United States : Fishermen’s Wives Association

Women lead the way

The fishing community of Gloucester, Massachusetts may well improve its fortunes, thanks to its politically charged women

This piece is written by David Bergeron, who works with the Gloucester Fishermen’s Wives Association

In 1969, a group of determined women established an association in Gloucester, Massachusetts, the US. Called the Gloucester Fishermen’s Wives Association (GFWA), its purpose was to protect and promote the Gloucester and New England fishing industry as well as work to improve the quality of life for fishing families.

In Gloucester, fishing vessels and businesses are family-owned. One of the original objectives of GFWA was to establish a co-operative. As word of these plans got around in the community, local fish processors began to threaten the fishermen. If they were to form any co-operative with the wives, the processors warned, the fishermen would not be able to do business with them. Hence, many participants abandoned the effort out of fear. As a result, the co-operative was never formed.

GFWA also championed the concept of a 200-mile Exclusive Economic Zone (EEZ) to allow the nation to protect and manage local fisheries for the benefit of coastal communities. This was necessary because in the late 1960s and early 1970s, foreign factory trawlers were ‘vacuum cleaning’ the fishing grounds off New England and depleting fish stocks which local communities depended on for their future.

Members went to Washington to testify in Congress to support the enactment of legislation for the EEZ. Since then, all nations have adopted the 200-mile limit.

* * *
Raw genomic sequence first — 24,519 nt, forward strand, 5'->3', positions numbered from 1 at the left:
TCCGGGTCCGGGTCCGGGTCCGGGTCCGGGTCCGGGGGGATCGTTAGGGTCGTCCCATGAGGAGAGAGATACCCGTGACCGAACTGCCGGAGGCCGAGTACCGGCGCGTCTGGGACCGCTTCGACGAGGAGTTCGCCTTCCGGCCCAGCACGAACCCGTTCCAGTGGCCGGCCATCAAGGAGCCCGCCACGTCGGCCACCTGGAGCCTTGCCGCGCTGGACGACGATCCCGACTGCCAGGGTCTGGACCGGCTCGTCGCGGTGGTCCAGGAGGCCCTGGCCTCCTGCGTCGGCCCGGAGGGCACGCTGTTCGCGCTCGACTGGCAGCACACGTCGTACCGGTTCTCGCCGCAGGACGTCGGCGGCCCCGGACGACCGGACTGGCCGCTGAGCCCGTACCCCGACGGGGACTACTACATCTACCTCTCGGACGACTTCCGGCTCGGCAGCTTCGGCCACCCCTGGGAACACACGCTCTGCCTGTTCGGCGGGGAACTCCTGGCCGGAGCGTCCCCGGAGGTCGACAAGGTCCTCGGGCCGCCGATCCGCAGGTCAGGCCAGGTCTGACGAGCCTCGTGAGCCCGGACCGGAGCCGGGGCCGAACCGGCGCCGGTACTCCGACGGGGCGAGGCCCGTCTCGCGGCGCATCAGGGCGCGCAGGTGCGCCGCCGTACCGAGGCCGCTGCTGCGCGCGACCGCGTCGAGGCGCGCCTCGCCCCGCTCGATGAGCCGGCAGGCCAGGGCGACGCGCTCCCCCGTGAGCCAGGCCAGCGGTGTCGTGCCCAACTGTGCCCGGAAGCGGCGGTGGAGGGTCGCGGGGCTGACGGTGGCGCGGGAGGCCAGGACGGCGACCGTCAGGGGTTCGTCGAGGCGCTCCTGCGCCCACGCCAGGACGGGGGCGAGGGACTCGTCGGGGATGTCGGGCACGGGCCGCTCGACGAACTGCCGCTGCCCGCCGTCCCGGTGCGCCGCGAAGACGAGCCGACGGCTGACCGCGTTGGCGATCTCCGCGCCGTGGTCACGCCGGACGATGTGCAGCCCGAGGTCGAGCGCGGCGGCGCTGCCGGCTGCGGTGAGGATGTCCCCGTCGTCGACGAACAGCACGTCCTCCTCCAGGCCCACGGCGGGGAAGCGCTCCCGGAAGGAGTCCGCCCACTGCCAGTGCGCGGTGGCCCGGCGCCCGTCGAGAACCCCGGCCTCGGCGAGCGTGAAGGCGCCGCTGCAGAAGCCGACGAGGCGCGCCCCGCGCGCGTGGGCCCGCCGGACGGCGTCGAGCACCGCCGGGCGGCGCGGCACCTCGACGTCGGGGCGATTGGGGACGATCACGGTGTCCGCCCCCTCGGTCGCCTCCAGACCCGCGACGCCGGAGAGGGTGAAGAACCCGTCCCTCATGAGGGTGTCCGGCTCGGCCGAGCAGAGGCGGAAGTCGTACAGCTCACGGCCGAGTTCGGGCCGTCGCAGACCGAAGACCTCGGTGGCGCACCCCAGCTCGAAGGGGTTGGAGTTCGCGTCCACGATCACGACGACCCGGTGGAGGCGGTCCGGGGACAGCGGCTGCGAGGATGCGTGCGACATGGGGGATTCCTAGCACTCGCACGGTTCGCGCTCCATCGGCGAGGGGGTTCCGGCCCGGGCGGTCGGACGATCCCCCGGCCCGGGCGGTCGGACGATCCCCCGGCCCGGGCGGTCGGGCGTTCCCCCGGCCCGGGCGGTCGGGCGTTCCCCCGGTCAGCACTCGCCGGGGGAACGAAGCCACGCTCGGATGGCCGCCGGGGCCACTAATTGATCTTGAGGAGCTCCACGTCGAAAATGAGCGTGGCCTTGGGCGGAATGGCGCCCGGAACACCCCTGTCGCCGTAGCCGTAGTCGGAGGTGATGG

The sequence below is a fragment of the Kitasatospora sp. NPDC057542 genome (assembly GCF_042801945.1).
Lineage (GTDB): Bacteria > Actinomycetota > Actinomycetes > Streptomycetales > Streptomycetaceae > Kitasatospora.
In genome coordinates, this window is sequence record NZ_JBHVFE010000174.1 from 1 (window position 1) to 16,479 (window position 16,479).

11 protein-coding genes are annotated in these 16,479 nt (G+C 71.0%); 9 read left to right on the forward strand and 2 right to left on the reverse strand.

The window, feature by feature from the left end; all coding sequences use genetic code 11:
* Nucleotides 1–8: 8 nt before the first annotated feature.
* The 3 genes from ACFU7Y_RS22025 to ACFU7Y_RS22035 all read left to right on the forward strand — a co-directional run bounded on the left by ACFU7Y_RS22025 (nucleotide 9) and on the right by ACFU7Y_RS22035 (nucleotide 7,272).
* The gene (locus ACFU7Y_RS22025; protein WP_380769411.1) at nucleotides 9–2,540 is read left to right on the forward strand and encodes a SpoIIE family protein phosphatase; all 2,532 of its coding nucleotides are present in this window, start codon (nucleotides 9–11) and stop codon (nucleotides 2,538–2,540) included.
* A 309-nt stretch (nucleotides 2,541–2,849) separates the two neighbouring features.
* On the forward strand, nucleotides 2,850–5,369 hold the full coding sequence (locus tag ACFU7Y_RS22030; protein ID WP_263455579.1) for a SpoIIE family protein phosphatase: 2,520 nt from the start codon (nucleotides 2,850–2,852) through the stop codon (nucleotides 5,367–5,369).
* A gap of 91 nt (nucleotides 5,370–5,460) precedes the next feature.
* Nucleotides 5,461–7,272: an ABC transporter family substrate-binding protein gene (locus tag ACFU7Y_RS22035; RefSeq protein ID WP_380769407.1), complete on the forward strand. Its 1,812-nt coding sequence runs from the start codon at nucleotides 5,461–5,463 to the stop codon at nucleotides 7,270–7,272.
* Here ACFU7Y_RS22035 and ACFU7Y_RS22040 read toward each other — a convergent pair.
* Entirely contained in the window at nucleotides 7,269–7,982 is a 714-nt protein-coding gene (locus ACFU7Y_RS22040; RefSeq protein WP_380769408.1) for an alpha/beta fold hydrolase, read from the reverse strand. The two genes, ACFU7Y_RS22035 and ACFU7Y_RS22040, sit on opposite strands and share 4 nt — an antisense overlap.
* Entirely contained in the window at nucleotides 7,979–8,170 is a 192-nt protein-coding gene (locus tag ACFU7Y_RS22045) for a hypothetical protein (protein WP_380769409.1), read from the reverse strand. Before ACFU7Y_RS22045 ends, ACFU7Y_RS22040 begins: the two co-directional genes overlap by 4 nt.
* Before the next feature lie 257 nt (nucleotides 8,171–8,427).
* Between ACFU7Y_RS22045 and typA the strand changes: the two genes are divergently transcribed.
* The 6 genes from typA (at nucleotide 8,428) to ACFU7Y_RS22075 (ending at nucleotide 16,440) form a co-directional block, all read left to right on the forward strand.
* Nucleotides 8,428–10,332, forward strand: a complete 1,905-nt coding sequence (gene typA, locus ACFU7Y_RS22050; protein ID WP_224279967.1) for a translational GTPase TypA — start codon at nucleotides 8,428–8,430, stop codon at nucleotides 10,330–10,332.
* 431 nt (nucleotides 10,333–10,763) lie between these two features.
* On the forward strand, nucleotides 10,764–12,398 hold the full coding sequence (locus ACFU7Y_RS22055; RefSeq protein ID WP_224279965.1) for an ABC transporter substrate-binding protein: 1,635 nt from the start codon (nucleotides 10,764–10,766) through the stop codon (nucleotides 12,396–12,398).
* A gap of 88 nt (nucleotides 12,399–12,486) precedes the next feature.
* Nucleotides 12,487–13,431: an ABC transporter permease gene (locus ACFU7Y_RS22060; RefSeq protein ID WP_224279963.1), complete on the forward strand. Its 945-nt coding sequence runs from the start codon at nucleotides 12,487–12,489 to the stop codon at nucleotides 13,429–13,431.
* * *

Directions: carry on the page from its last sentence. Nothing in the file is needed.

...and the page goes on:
Nevertheless, at the US national policy level, the push for economic efficiency in seafood harvesting is making it more and more difficult for small-scale fishers to survive economically. This thrust is disguised behind a mask of conservation rhetoric. Consequently, the general public is quite confused by fisheries debates.

GFWA represents small-scale fishing families who lack the financial and organizational resources to influence economic and regulatory policy which favours more efficient harvesting. Most of the conservation rules which are imposed to save fish stocks cause plenty of economic damage to fishing families, while doing little to reduce fish mortality.

The policy is usually summed up in a few words: ‘There are too many fishermen chasing too few fish.’ Many observers note that the regulations enforce a reduction in fishing capacity by driving families into financial ruin.

The public normally accepts this policy and fishermen have been depicted as greedy rapists of the sea who care about nothing other than instant short-term profits. This image is promoted everywhere-from children’s feature films to national news broadcasts. Children of fishermen in Gloucester come home from school asking why their daddies are doing bad things to the fish.

Government rule-making, which is often manipulated by outside economic interests, promotes conflicts among fishermen who use different fishing methods, by favouring one group over another. This makes it very difficult for the fishermen to unite their efforts to defend their own interests.